Many years ago, I dreamt I was about to die in a head on collision with a semi-truck. There was an adrenaline rush and feeling of doom. But the interesting part of the dream (and why I still remember it) is because as I was about to die, I had only one urgent thought: I wished I had meditated more during my life. I longed for meditation and the peace and spiritual unfoldment that accompanies it more than anything else.
I started meditating when I was about 20 and for several years it was an inconsistent practice. Once, after stopping for a year or so, I resumed and was overwhelmed by a great feeling of peace and what I can only describe as the joyful feeling of “coming home”. Since that time, I have never dropped my practice. This last November, I was fortunate to have the opportunity to take a meditation retreat in the beautiful mountains near Shimla, India.
I am a member of the Self Realization Fellowship, founded by Paramahansa Yogananda. Yogananda came to the United States back in 1920 and began teaching westerners techniques for meditation and spiritual growth. Although he passed from this Earthly realm many years ago, his organization continues to send out bi-weekly lessons on yogic philosophy, meditation instruction as well as running retreat centers and programs worldwide for its members. In India, his organization is known by the name Yogoda Satsanga Society (YSS).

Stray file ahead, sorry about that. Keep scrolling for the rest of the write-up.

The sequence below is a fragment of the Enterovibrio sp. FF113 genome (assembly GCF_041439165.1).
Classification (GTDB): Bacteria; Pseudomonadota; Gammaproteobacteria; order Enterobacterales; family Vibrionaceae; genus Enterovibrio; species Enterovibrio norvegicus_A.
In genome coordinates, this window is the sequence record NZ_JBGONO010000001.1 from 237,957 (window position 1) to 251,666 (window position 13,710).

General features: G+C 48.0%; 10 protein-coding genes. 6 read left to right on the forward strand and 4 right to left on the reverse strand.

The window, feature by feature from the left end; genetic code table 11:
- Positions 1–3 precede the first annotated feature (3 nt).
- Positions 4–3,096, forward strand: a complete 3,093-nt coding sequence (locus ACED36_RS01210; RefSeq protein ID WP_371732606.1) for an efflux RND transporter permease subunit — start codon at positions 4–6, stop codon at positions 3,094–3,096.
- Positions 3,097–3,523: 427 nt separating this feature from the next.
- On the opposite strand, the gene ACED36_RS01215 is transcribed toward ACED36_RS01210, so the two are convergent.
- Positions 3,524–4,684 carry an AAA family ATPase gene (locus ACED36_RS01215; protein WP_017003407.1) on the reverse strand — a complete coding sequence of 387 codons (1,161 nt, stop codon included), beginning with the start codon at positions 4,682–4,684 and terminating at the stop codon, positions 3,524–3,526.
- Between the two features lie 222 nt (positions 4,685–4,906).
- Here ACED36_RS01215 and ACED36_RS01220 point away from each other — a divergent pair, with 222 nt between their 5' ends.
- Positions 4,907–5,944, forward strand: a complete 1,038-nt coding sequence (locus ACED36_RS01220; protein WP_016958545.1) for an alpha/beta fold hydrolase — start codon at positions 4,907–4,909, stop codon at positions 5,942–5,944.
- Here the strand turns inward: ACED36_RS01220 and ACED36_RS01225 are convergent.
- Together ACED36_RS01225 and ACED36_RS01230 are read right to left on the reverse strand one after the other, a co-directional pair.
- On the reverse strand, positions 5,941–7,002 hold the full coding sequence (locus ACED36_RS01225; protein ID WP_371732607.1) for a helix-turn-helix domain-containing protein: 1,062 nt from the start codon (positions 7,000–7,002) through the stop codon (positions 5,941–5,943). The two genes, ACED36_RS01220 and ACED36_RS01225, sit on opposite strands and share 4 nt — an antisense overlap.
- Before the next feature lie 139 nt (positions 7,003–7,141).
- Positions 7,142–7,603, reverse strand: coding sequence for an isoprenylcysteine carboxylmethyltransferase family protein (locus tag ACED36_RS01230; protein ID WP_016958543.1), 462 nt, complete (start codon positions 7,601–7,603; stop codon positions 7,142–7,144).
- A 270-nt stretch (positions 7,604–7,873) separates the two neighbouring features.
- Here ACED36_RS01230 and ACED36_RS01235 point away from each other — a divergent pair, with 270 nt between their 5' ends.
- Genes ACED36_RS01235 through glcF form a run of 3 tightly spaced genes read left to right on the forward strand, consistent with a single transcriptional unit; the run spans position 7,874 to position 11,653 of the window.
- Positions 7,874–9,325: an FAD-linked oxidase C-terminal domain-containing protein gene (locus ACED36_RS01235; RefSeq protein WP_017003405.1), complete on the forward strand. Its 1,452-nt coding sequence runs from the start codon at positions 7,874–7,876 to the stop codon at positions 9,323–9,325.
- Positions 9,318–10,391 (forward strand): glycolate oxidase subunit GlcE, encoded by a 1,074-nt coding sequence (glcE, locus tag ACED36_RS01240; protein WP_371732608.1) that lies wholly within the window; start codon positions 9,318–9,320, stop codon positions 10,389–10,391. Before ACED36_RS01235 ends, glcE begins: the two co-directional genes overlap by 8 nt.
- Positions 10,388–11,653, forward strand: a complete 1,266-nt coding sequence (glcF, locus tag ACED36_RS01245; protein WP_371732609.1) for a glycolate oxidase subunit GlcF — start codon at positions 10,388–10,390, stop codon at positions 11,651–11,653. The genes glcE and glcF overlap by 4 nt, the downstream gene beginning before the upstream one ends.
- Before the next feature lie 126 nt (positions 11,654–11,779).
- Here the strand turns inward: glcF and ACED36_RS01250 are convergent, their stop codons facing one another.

One of the retreat facilities, known as Anand Shikhar, is located in the rural outskirts of Shimla, in the Indian state of Himachal Pradesh. My dear friend and mentor, David T., a longtime SRF devotee, comes to India yearly for retreat and stays around 3-4 months. In late November, I made the day long journey to Anand Shikhar to visit my friend and have a small retreat of my own.
It was going to be my first time traveling within India, after living here nearly a year! I was looking forward to it, but also nervous about traveling alone. I left my apartment around 5 am one morning to board the first bus of my journey. Four hours on this bus would bring me halfway to my destination. The lone Caucasian passenger, I sank into my seat and tried to be inconspicuous.